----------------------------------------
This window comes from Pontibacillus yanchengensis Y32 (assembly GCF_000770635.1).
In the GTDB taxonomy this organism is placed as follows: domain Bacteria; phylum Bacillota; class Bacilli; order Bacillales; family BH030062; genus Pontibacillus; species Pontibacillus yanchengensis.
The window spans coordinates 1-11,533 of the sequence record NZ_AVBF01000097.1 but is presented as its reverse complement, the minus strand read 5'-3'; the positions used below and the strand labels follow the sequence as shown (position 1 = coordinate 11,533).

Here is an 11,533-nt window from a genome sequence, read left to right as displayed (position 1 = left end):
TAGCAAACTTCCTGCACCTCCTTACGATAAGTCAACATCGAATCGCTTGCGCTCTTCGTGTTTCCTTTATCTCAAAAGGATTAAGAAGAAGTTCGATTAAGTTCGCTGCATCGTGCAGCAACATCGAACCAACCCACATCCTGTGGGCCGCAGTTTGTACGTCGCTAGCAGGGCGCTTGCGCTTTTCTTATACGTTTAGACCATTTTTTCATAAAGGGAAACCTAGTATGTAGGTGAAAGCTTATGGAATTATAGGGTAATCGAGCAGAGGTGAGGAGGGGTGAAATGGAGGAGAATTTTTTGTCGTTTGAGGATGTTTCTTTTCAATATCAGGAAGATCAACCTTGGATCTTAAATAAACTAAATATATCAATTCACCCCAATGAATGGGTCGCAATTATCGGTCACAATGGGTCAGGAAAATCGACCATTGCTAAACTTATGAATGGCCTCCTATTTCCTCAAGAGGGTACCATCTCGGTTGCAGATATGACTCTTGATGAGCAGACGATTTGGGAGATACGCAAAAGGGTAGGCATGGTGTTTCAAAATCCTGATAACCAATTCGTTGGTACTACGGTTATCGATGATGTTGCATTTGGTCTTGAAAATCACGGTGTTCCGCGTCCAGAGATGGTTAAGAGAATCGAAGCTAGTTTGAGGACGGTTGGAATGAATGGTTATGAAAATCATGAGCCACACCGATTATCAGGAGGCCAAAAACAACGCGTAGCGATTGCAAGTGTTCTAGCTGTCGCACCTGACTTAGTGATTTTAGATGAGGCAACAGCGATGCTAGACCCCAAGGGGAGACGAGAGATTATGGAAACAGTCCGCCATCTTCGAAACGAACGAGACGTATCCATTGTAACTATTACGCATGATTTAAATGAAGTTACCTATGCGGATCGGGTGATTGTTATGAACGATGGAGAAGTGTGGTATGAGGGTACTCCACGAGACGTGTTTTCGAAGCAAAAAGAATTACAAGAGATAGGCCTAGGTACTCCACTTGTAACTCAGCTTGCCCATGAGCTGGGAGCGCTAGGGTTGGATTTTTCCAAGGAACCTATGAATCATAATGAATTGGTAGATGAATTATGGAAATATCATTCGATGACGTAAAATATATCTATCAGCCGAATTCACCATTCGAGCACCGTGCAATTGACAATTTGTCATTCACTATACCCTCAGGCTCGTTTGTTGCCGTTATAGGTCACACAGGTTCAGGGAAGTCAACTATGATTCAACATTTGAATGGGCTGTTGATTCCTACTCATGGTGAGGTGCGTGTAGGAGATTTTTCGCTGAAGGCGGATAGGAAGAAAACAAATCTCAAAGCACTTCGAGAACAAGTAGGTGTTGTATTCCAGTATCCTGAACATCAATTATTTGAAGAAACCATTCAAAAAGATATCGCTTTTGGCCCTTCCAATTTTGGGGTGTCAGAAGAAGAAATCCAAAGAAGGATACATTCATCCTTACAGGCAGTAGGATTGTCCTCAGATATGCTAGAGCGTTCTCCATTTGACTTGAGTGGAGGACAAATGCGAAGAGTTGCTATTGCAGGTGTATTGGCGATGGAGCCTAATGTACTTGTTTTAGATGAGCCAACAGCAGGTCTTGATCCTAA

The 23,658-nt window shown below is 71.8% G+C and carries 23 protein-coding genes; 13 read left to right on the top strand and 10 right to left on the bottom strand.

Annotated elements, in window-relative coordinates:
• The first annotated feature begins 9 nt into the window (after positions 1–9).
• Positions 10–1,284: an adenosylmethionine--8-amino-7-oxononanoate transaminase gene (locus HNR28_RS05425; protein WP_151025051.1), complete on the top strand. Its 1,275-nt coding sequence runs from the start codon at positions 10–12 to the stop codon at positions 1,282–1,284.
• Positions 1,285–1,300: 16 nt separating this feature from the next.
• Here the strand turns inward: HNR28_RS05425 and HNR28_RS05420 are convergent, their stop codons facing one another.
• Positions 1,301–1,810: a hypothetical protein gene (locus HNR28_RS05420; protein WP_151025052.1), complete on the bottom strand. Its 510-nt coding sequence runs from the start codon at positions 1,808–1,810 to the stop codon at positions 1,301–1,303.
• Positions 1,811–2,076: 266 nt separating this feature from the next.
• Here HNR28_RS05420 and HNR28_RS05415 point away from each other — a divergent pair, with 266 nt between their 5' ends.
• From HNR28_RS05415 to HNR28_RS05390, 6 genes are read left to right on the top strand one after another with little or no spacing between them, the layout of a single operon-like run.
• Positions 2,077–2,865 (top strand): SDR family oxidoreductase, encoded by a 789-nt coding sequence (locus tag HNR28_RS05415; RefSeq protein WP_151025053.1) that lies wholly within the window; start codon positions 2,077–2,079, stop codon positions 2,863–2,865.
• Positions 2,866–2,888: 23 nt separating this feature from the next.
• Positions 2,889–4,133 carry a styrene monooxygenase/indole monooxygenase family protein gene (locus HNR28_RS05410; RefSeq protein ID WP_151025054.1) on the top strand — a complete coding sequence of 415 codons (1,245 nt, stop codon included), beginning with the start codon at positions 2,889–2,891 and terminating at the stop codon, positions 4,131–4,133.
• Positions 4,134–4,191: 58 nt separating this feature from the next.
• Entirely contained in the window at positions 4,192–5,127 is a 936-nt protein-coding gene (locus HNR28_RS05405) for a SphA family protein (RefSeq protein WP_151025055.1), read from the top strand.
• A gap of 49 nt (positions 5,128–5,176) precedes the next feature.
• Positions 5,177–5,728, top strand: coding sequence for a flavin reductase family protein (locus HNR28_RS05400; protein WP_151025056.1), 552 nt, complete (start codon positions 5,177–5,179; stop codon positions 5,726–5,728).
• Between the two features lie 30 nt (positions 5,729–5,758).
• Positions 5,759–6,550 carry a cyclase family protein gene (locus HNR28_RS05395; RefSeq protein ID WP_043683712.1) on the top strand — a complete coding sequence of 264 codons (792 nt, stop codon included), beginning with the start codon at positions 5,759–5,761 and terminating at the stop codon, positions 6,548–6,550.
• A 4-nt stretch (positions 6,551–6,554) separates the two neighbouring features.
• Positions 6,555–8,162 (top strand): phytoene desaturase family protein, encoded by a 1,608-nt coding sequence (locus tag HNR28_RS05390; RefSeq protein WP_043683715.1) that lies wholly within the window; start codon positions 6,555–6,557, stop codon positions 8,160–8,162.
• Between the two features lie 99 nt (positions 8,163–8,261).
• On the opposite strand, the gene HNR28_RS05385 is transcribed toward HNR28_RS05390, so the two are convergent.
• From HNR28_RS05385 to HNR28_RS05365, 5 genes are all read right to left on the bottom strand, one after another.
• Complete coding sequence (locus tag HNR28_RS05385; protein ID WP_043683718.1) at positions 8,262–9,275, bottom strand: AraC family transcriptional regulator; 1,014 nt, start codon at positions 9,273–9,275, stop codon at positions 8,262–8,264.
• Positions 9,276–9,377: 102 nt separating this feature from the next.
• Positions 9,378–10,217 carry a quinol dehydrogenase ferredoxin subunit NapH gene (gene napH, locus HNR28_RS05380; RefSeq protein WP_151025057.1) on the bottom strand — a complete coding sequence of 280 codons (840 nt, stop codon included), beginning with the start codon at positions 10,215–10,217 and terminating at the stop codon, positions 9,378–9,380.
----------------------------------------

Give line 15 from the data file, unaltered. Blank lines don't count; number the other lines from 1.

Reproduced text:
• From HNR28_RS05415 to HNR28_RS05390, 6 genes are read left to right on the top strand one after another with little or no spacing between them, the layout of a single operon-like run.